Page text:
We want them to know broken is all of us, all of us the same.

We want them to see us kneel.

Kris was in Washington DC this past week. He witnessed a peaceful demonstration on immigration reform. People… willing to stand with their immigrant neighbors, even to arrest. They stood together to give voice.

photo

I would love to hear your voice on what moves you. I know you are all world-changers. I would love to work with you to guest post about what you are passionate about too. 

to give what is most precious.

DSC05480Last week, I shared that I took a new job.

I am in the second grade again. Where we read story books and learned about community.

The books were about welcoming new kids and feeling scared about starting school again.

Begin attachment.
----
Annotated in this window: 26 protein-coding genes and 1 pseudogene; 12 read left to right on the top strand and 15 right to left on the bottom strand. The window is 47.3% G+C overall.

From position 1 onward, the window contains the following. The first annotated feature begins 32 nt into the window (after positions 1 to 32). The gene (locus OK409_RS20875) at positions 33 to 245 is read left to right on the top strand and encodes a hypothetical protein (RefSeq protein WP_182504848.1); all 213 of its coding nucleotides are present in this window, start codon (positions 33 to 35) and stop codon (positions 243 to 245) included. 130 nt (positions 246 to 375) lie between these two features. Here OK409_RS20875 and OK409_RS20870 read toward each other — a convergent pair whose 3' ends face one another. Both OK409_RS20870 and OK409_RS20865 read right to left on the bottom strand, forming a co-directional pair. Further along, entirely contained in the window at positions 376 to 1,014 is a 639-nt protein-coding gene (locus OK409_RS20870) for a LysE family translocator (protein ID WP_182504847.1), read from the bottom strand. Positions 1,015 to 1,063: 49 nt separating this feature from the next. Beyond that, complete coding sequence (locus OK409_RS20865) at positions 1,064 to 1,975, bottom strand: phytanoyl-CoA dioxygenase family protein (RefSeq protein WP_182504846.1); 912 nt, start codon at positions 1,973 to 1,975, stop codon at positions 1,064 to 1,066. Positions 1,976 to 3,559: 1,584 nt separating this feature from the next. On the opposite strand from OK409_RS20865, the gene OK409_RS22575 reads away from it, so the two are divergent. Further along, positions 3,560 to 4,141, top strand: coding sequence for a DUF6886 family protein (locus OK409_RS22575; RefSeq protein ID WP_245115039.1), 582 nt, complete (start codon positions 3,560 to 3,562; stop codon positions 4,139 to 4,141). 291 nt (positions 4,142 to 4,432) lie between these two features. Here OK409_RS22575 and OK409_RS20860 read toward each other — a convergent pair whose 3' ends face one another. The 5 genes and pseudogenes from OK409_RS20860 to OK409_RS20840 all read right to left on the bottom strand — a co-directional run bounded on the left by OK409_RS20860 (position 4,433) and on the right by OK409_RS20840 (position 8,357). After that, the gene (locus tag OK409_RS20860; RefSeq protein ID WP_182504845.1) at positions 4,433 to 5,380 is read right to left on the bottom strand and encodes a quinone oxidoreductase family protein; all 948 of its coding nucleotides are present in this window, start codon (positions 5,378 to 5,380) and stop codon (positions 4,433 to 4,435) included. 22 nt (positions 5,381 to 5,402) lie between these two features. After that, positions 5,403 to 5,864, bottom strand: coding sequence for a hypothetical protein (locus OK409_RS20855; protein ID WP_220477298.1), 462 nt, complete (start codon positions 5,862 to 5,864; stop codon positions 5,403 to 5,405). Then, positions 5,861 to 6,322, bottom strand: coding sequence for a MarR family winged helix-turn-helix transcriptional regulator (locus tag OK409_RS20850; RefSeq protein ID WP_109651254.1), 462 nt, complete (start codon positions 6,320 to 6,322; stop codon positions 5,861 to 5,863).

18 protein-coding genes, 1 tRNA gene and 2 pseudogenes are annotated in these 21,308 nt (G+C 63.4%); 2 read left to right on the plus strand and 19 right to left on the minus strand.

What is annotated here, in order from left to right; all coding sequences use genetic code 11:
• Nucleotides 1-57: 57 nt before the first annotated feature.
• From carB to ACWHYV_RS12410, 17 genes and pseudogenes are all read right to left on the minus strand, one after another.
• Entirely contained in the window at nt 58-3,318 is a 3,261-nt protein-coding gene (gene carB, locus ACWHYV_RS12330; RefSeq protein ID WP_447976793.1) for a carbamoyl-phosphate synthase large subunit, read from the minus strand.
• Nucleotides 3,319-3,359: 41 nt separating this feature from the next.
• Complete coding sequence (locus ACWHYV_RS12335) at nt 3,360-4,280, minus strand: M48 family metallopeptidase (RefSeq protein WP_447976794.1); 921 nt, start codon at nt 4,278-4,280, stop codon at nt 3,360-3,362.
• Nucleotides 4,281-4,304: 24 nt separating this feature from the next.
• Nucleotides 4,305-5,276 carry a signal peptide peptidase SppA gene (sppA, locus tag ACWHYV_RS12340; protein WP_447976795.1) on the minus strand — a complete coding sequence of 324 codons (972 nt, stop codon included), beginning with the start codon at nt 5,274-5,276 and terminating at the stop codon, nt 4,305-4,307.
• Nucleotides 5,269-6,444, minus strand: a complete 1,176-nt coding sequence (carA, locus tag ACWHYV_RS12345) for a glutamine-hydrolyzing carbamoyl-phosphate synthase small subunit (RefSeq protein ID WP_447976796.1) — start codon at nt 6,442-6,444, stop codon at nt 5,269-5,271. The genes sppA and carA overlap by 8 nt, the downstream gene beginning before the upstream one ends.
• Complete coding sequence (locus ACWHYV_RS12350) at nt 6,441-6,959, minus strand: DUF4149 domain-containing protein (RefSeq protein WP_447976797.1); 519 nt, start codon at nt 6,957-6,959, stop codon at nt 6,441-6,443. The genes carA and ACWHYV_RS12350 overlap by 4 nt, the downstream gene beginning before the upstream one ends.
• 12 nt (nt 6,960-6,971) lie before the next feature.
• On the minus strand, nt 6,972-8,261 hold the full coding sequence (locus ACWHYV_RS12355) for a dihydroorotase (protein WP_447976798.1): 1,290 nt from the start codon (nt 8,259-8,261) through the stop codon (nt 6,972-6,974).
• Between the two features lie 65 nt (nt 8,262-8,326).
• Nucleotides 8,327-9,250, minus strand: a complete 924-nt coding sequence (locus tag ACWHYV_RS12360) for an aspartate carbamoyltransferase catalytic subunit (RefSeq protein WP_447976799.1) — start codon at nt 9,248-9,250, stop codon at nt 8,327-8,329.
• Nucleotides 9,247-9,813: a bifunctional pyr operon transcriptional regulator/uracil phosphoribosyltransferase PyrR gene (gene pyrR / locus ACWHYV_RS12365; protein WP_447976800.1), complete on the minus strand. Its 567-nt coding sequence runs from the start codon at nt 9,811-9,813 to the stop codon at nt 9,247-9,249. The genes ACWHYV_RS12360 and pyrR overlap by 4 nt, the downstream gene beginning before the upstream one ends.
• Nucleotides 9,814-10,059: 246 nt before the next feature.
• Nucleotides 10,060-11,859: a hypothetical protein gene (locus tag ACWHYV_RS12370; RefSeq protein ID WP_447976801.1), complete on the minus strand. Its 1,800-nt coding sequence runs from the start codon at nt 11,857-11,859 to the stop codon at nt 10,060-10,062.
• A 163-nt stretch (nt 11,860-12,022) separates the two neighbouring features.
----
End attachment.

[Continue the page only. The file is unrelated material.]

During the community unit we learned about diversity.

 

Second grade subjects:

  • welcome others that are different from us
  • we are all different and that makes everything deeper
  • even if we are different, we all face the similar challenges

We adults need some help to understand these concepts sometimes. In kids, they are kind of beautifully innate.

 

A new student saw a need at the desk beside hers, a struggling classmate.

Without words, she offered a pencil, the only one like it in her pencil box, blue with beautiful henna markings. The pencil was special; something that reminded her of home and heritage. Instead of keeping it for herself, she offered it to her neighbor.

The one who received, looked at first surprised, taken aback by such a thoughtful gesture. Then a smile broke through. The pencil lives in a new pencil box now. I see fingertips touching its length each time a writing tool is extracted, a reminder that someone cared deeply enough to give what was most precious.

The act was small, but breathtakingly powerful.

 

And in like fashion our friend Amy Sullivan talked about this very topic Saturday. She found a great book we are going to have to read.

Showing up changes lives.

God stretches open the spaces we leave him.

Show up with what you have. We all have something to offer, even if it seems small.